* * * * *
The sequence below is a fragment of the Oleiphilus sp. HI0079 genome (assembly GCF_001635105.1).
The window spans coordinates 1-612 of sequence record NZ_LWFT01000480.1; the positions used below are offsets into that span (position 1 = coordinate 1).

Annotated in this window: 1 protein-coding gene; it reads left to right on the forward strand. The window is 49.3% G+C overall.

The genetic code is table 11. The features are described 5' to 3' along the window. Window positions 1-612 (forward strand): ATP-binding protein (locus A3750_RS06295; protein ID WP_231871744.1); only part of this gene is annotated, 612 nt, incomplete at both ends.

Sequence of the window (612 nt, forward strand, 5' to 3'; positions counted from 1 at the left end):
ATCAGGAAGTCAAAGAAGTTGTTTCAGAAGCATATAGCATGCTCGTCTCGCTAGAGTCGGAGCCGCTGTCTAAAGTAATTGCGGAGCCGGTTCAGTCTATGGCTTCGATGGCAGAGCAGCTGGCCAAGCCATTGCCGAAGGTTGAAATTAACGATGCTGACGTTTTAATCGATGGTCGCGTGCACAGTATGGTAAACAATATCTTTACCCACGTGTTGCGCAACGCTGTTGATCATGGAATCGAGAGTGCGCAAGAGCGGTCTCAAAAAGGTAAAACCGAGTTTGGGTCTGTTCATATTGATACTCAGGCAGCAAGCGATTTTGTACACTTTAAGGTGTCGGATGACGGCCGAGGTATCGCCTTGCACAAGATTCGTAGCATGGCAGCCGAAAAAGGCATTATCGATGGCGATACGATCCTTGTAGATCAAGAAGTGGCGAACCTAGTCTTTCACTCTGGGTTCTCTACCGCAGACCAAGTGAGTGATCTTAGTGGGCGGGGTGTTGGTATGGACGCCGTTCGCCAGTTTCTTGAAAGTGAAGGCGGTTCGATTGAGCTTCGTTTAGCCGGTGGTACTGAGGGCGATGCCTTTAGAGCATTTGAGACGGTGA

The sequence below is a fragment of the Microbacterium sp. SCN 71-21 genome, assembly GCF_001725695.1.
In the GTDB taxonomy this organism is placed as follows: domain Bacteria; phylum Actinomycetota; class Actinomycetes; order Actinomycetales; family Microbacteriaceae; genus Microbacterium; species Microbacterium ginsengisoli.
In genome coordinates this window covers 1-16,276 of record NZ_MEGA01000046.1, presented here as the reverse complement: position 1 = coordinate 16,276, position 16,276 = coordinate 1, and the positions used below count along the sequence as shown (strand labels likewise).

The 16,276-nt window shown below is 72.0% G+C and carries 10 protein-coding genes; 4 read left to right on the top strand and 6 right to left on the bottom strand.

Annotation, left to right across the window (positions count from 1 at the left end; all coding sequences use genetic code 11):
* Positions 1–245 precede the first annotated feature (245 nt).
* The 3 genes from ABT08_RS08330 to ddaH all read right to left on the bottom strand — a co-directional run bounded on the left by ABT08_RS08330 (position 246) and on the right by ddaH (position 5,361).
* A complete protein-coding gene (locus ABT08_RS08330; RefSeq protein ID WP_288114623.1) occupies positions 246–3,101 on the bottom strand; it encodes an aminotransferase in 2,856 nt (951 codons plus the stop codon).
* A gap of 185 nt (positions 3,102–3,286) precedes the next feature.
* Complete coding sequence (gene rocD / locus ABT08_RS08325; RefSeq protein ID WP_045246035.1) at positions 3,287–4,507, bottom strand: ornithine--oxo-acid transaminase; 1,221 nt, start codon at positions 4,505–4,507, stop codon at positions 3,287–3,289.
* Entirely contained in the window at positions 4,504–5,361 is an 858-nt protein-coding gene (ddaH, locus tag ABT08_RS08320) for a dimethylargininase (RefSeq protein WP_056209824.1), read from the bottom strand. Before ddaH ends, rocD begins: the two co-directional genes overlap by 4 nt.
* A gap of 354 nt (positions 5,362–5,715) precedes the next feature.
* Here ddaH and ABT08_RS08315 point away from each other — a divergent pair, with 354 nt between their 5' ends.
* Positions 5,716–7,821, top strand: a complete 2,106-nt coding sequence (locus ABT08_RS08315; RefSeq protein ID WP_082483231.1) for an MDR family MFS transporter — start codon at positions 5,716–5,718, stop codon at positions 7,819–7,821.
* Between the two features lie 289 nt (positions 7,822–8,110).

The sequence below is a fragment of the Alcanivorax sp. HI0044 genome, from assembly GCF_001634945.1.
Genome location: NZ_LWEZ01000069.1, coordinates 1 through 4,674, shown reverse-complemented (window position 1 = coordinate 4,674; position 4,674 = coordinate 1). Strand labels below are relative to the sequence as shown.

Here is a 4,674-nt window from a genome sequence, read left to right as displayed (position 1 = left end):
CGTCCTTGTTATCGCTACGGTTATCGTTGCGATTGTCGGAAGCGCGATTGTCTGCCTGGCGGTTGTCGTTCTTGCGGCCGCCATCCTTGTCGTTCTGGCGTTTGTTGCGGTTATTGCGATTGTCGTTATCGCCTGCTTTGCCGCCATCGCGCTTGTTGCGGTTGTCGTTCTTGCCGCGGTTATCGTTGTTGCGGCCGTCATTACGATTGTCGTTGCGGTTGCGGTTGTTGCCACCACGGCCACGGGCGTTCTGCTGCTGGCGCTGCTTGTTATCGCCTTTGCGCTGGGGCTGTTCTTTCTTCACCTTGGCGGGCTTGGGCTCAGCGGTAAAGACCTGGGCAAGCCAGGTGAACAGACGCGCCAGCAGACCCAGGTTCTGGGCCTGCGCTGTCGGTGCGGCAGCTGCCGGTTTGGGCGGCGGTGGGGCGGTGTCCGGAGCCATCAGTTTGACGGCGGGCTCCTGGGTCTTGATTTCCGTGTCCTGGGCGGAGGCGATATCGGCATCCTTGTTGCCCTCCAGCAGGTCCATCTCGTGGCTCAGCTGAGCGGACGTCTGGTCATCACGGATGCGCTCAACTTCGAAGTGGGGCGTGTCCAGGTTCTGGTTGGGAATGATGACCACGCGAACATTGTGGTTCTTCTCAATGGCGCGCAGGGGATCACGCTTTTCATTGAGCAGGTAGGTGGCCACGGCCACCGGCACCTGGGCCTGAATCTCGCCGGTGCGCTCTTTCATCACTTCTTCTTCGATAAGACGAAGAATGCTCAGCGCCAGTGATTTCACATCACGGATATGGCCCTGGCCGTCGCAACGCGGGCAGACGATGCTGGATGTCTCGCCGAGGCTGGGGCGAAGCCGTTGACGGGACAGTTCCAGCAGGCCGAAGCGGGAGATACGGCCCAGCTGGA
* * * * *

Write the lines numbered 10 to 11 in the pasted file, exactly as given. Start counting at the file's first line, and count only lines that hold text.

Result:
The 16,276-nt window shown below is 72.0% G+C and carries 10 protein-coding genes; 4 read left to right on the top strand and 6 right to left on the bottom strand.

Annotation, left to right across the window (positions count from 1 at the left end; all coding sequences use genetic code 11):